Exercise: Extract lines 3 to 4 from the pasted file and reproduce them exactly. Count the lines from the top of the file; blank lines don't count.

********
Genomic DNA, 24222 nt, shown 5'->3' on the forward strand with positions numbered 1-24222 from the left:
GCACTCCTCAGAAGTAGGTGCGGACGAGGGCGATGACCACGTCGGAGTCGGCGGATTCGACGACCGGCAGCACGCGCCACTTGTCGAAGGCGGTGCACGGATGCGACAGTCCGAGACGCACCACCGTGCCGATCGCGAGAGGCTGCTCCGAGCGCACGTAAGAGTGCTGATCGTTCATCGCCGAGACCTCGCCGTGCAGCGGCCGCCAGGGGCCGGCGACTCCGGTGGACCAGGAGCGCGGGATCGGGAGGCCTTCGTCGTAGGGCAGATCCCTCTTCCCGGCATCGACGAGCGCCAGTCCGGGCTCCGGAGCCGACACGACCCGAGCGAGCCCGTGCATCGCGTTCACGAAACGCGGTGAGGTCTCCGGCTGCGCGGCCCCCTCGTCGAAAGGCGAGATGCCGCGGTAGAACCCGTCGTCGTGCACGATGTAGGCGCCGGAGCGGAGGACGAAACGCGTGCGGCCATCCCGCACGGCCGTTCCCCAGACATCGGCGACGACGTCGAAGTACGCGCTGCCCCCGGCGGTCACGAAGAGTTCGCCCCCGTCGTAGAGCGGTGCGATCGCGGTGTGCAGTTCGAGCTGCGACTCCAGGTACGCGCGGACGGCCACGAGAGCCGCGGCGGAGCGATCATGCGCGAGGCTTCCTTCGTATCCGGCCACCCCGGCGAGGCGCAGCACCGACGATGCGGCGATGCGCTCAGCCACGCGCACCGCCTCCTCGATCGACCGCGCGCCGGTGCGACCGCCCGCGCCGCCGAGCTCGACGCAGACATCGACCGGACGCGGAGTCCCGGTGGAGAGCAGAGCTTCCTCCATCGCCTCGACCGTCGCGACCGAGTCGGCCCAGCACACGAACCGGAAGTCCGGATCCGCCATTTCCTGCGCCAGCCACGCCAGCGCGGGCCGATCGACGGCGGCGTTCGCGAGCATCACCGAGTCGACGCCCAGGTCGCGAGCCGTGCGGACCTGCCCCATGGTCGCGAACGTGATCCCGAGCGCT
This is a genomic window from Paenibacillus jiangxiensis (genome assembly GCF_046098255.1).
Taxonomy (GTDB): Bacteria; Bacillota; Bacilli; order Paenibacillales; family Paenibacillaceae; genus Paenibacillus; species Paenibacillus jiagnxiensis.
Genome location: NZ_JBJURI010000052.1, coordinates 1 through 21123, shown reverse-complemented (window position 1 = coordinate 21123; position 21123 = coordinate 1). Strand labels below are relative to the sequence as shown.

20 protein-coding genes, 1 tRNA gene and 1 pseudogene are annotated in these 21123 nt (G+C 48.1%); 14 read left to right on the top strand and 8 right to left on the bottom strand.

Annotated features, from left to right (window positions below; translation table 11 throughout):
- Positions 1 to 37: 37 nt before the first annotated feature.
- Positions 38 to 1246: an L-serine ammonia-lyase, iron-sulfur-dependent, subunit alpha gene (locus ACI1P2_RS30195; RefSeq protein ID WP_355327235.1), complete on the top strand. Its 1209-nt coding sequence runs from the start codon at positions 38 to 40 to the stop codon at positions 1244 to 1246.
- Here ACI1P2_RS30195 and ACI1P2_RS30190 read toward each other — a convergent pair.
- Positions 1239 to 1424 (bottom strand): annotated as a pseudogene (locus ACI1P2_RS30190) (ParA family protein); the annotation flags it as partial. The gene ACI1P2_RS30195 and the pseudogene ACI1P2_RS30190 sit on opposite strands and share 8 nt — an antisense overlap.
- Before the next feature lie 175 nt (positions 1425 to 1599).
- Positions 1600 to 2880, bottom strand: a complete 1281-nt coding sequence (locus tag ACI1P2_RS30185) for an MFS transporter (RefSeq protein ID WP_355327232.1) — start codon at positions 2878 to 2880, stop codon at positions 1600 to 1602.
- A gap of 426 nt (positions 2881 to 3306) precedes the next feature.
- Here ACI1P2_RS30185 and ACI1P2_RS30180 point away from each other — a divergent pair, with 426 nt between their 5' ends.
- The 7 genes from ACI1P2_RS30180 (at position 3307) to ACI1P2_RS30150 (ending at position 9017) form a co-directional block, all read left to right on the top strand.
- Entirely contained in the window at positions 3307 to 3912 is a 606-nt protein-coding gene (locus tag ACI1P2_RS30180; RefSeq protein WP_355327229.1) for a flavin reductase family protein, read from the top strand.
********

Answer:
This is a genomic window from Paenibacillus jiangxiensis (genome assembly GCF_046098255.1).
Taxonomy (GTDB): Bacteria; Bacillota; Bacilli; order Paenibacillales; family Paenibacillaceae; genus Paenibacillus; species Paenibacillus jiagnxiensis.